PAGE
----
2. Reflections on the basic characteristics of the development of Chinese philanthropy


The Blue Book of Philanthropy summarises the basic characteristics of the development of Chinese philanthropy in 2017 with the following words: 负重前行, or “shouldering the heavy load and moving forward”. More specifically:


1. Overall the number of social organisations has continued to grow, but the growth rate of the three major types of organisations has been unsteady.

2017 was the second year of implementation of the Charity Law and the Overseas NGO Law. In the less than two years that these laws have been implemented, the number of China’s social organisations has continued to grow, but there has been a change in the growth rate. As seen in the graphic below, the growth rate of foundations has seen a significant fall, while the growth rate of social groups and private non-enterprise units has seen a small increase.


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(graphics from a presentation at the “2008-2018 China civil society ten year summit and the 2018 Blue Book of Philanthropy publication conference”)


There are two reasons for this. The first one is that there has been a gap in terms of institutional cohesion, especially since some key supporting systems that should aid the implementation of the Charity Law have yet to be introduced, for example, the management regulations for the three major types of social organisations (foundations, private non-enterprise units and social groups), resulting in a lack of compliance from the relevant government departments. Secondly, while supervision of social organisations is being increased, gaps in the knowledge of some departments have occurred. I have heard of some relevant people in charge of departments say, “we already have too many social organisations, we don’t manage to supervise them all, why are they still establishing more?”.


2. The change in the pattern of the supply side of the charity market has been unstable

When the 2017 Blue Book of Philanthropy was published last year, I said that the pattern of the supply side of the charity market was changing. This year the trend is even more obvious, the supply side of the charity market presents an unstable pattern. This is to say that the situation is not always good, and a lot of new problems have emerged that could never have been foreseen.

For example the internet fundraising market was making triumphant progress in 2016, but in 2017 it repeatedly came into question, with the issues surrounding Tencent’s 9/9 Philanthropy Day, including machine-generated fundraising, yet to be clarified. Furthermore, there is the issue of the private sector attempting to get involved in charitable work; although some major tycoons have made great efforts, on the whole most of the private sector seems to be observing from the sidelines, and the main reason for this is the lack of policy support, especially in the case of equity donations. Moreover, those foundations whose name is prefixed with a (zhong – the indicator term for China)1, with the exception of a few special cases like the China Foundation for Poverty Alleviation, have shown a definite declining trend; since 2017, foundations have gained the encouragement and support of the central government, but development coexists with problems, and in some regions administrative interference has taken up a dominant position. Within the field of modern charity, science and educational work and environmental protection are obviously increasing in importance, but there is considerable overlap with the work of technology, industry and commerce, which is a demonstration of the changing patterns of the supply side of the charity market.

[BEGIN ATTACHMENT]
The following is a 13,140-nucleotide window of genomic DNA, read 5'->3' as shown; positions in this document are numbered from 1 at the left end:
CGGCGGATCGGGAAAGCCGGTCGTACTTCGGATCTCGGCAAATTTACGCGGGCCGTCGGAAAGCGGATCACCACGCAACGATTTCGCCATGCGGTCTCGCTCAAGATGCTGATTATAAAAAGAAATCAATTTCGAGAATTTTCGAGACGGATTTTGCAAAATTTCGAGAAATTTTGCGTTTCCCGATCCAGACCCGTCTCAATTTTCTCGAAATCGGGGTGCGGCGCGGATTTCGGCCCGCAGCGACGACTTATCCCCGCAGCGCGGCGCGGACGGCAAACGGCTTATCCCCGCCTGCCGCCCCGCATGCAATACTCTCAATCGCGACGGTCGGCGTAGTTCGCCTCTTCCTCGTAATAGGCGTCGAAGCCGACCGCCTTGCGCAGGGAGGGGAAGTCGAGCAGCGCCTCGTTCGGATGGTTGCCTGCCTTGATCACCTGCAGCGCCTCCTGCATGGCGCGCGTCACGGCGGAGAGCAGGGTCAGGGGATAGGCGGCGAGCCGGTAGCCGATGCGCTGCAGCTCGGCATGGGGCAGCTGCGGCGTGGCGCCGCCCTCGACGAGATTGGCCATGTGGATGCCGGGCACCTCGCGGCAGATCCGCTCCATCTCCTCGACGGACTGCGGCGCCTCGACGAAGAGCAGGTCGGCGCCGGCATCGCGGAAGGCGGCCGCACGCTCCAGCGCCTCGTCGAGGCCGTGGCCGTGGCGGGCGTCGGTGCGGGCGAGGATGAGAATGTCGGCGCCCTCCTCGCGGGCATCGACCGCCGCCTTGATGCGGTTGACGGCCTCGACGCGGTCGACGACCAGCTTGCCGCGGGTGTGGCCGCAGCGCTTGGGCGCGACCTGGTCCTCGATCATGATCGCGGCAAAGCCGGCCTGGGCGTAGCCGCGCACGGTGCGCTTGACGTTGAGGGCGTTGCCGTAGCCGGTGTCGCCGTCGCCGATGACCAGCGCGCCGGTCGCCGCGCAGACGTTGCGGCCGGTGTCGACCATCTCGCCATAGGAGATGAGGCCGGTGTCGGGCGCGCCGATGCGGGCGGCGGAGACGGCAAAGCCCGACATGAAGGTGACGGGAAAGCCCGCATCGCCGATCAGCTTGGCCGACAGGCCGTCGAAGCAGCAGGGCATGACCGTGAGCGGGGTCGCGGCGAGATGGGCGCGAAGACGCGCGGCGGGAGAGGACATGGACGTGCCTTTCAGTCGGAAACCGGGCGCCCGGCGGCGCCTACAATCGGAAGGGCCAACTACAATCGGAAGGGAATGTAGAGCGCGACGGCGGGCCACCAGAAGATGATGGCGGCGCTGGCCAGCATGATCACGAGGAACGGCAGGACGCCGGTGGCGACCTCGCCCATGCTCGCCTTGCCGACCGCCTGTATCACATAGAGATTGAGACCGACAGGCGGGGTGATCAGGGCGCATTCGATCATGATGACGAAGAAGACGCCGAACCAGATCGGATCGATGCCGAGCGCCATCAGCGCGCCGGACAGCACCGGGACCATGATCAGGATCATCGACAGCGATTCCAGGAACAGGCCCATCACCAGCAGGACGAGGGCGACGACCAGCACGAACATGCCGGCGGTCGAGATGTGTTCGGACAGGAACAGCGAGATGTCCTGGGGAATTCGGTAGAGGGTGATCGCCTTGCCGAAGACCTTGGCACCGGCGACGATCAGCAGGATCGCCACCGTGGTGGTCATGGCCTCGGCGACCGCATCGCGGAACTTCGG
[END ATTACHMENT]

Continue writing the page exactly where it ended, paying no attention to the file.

In regards to the changing pattern of the supply side of the charity market, one last thing that deserves a mention is the rapid development of community charity. Community charity is informal, unregistered philanthropy, and it includes web-based charities. The rapid development of this type of philanthropy is creating new developments and highlights for the future. Due to its unique adaptation to the centralization of the online age, its growth has been rapid. However, at the moment its growth lacks the direction and supervision of regulations.

The unstable pattern on the supply side of the charity market can be understood as a normal phenomenon which comes with the drastic transformation of China and the world. The transformation of China’s general set-up is the new economic norm, moving from high-speed growth towards medium to low speed, and from the single minded emphasis on quantity to an emphasis on the development of quality. This has inspired reform on all sides, including within the charity and philanthropy sector. On the international stage, which is represented by China and the US, there may be a long-term contest between the paths of global cooperation and of unilateral hegemony. The range of problems that has emerged during the reform of the supply side of China’s charity market I believe is a natural result of wider changes that are taking place.